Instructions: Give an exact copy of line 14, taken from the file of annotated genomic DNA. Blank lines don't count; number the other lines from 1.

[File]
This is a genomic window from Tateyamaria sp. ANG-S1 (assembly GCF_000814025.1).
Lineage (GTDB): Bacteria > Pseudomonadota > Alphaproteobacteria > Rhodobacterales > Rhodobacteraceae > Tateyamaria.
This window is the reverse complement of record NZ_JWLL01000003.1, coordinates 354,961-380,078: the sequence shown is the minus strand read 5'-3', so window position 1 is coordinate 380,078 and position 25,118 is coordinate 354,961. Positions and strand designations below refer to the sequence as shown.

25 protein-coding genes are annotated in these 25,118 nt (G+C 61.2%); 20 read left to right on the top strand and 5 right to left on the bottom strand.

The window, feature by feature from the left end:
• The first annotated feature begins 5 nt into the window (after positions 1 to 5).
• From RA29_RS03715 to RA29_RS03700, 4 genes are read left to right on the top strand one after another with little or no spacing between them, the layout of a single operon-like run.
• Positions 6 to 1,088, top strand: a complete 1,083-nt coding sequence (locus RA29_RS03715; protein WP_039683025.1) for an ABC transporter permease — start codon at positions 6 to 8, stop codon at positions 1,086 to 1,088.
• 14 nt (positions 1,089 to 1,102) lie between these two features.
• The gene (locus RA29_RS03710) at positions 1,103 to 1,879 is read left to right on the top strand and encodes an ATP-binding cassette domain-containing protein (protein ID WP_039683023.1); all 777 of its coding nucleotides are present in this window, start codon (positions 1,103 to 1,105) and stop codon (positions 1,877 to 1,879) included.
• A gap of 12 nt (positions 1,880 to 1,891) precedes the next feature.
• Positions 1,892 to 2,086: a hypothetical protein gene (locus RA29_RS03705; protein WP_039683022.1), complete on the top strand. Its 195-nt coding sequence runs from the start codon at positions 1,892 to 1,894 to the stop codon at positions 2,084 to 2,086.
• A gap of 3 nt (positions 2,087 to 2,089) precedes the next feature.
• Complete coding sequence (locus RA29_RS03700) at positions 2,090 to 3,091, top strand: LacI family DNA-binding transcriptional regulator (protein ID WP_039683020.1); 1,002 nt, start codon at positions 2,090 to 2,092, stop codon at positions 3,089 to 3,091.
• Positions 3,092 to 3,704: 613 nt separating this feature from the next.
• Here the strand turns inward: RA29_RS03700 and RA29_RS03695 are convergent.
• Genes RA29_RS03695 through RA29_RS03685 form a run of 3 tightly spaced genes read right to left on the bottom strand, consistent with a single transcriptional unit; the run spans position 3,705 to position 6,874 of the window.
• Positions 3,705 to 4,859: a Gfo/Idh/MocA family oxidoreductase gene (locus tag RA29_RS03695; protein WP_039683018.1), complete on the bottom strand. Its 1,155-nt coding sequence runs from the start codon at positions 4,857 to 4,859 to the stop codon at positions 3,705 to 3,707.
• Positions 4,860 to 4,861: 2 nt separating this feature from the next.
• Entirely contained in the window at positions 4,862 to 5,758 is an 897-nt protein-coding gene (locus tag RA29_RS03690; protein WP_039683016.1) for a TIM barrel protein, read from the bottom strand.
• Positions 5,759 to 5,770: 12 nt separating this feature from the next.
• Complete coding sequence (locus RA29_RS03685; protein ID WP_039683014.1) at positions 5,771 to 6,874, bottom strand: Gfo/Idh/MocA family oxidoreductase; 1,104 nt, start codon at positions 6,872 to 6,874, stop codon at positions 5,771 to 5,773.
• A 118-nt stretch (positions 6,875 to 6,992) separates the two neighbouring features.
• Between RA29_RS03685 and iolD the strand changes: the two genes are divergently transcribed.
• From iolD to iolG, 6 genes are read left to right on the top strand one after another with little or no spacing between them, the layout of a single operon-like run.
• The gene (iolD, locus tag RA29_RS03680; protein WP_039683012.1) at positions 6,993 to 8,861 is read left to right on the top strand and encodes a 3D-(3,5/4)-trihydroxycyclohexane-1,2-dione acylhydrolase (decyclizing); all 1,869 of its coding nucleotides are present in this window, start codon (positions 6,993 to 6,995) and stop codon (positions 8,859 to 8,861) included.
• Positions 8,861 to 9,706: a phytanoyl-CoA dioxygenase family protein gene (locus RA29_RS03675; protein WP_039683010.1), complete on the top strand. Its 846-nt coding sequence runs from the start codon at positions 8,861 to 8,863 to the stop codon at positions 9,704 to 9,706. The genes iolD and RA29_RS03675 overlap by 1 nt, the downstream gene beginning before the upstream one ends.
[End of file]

• Complete coding sequence (locus RA29_RS03700) at positions 2,090 to 3,091, top strand: LacI family DNA-binding transcriptional regulator (protein ID WP_039683020.1); 1,002 nt, start codon at positions 2,090 to 2,092, stop codon at positions 3,089 to 3,091.